1. For some to grow and prosper, others must be sacrificed. When small seeds, such as carrots, are planted in a neat little row they are often too small to pick out individually. So a gardener will plant the seeds in a haphazard way down a little 1/4″ deep row, then cover gently with a little of soil, to protect the seeds during their initial watering and emergence a few days to weeks away. When the primary leaves pop up there will be way too many seedlings to logically grow into carrots. If a gardener does not thin them out, they will compete with each other for resources, water, and sunlight, crowding each other, potentially all dying off and never growing into beautiful sweet tender carrots. Additionally if they are not thinned enough, a gardener perhaps feeling remorseful about the “taking of a life”, they will still be too spindly and overcrowded to grow into plump nice little salad offerings. Buddhism only goes so far.
  2. Unplanned surprises in life sometimes offer the most rewards. After gardening for several years accidental plantings will sometimes happen in a garden. I am reminded of three such occurrences this spring in my own gardening space. This sometimes happens during the fall when seed pods scatter, falling from birds or children playing. For example you might pick a raspberry for yourself and drop the innocent raspberry in some quiet, undisturbed fertile soil which might result in a lovely small raspberry bush popping up the next spring. I had a cute lone-wolf black seeded Simpson lettuce head grow between some paver stones on my makeshift patio. I let it grow and had a nice little salad. I did not pluck it because it “didn’t belong” with the sedums and tiny creeping thyme; who really cares anyway? Are there garden police out there? I don’t think so. I have little random Kale plants growing all over the place, even with my violas and pansies. Who knows how they got there? I have a single sunflower growing next to the fence right beside a pepper plant. Incidentally, I have tried for years to grow peppers unsuccessfully, it becomes Africa-hot during the middle of the day here in Gypsum, Colorado. It was too hot for every pepper I had planted, until now. I guess I discovered the micro-climate for growing peppers along one fence line. A gardening space is filled with many micro-climates that a good gardener has to explore through trial and error to find which plants thrive best in which locations. Sometimes it takes years and patience to find these micro-climates.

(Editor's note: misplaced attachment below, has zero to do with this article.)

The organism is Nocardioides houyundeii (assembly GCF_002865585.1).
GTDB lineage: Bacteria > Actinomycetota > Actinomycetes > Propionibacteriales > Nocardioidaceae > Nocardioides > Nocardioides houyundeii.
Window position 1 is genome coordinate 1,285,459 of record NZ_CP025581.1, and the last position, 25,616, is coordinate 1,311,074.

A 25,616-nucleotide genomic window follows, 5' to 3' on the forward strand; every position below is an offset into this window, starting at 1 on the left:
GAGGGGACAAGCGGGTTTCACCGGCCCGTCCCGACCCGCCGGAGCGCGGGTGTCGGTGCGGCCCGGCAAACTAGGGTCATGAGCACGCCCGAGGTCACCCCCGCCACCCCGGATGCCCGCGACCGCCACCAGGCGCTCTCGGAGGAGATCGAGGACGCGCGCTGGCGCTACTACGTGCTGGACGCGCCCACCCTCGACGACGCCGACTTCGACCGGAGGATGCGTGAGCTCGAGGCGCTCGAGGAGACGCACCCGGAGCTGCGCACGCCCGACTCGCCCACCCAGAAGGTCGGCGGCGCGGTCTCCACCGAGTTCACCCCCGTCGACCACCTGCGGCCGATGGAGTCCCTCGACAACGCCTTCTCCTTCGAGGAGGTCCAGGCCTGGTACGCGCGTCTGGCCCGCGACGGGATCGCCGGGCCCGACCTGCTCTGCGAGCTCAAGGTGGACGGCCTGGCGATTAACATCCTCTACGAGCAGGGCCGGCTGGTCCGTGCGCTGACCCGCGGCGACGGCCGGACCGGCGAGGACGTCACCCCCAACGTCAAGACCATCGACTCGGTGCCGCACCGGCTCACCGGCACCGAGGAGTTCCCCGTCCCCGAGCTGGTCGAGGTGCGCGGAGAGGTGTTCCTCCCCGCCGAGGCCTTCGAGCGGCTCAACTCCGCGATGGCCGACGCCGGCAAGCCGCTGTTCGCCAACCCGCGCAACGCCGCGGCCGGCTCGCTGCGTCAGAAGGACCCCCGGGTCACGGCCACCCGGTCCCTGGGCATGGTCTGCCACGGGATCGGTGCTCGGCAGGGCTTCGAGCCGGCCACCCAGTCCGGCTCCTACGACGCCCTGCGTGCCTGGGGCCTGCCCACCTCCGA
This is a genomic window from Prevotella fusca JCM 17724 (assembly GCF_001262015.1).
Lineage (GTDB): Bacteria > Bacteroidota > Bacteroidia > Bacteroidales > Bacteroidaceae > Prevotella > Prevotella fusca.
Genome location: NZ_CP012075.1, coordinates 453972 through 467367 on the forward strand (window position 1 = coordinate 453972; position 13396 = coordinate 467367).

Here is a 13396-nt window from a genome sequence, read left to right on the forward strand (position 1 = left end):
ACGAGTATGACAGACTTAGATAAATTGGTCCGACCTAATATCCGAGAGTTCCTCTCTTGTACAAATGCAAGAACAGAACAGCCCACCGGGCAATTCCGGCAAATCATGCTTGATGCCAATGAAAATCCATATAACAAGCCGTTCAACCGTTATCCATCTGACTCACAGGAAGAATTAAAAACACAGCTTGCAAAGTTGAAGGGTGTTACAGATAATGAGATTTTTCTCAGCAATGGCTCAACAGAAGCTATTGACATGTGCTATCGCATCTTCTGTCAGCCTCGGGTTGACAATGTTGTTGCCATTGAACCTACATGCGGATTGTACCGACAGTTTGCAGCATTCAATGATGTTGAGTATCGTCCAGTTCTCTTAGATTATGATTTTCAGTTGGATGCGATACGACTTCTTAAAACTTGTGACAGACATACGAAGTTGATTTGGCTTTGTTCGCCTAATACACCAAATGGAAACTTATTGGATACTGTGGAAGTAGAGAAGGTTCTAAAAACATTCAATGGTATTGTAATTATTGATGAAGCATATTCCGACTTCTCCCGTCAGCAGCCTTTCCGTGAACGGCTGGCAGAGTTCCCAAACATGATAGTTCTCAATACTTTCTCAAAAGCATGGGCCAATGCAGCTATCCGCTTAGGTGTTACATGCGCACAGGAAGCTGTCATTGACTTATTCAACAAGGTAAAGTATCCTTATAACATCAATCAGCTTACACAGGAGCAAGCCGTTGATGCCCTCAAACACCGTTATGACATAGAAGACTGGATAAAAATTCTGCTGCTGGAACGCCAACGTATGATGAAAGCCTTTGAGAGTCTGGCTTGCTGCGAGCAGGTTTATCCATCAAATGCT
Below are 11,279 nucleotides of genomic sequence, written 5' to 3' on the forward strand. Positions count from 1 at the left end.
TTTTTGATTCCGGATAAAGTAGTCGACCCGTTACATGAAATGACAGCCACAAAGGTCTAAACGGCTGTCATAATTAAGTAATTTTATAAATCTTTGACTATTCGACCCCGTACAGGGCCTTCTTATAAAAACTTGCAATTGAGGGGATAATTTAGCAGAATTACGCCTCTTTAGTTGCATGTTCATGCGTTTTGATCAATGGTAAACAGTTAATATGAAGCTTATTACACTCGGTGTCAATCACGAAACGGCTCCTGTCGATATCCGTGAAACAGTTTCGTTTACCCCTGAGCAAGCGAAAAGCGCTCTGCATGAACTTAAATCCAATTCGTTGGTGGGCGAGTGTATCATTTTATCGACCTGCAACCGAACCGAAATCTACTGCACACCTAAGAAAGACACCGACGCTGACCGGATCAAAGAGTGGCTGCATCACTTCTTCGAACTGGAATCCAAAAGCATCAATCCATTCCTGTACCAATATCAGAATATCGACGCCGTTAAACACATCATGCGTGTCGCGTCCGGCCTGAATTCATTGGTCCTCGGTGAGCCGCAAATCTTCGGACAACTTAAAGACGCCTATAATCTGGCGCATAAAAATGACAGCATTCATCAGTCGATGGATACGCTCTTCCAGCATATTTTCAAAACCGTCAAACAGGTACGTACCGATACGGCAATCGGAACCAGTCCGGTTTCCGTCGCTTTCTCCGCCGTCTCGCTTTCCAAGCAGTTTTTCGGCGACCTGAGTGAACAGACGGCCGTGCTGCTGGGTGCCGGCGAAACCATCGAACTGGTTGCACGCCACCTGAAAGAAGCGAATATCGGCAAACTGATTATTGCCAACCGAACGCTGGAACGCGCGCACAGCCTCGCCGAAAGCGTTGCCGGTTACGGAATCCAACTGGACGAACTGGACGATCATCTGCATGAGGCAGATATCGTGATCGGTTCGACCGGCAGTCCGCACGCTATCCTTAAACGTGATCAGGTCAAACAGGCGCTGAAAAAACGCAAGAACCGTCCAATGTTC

3. Let life be life. We cannot control the forces of nature. We can try to nurture these forces with our own knowledge or the sharing of ideas but the cycle of life has a powerful healing quality of balance that will seek to reach an equilibrium within itself that we, as man or gardener, may have little influence upon. My raspberry bush pictured below began with one small $5 quart raspberry bush from a local gardening center. Now it has become friendly with my neighbor across the fence and he has a little raspberry patch. I had to cage it in with rocks and lava rock to control its babies sprouting forth like the ingenious idea I had at the age of 10 to buy a male and female hamster and “see what would happen”. (Don’t do this by the way). This process (the raspberry project not the rodent experiment) has only taken three years. I had some doubts. The first year my raspberry plant almost died. The second year the plant had a few berries, a couple of cousin plants, and mostly long, leggy stems which I cut back before winter slightly disappointed. Little did I know that plant was deep at work underground growing a root system that this spring showed its true purpose with so many little raspberry plants that I had to control them before they knocked my 1963 chain link fence down. Patience is definitely a virtue that a gardener must keep in mind. Things don’t occur or grow overnight, or even in one year. If you nurture the proper environment for something good to happen, it will happen eventually. It takes time. Within this digital and global world of instant gratification it’s good to remember things we learned in our past. It takes patience, time, and methodical planning for the end result to be fruitful in gardening and life.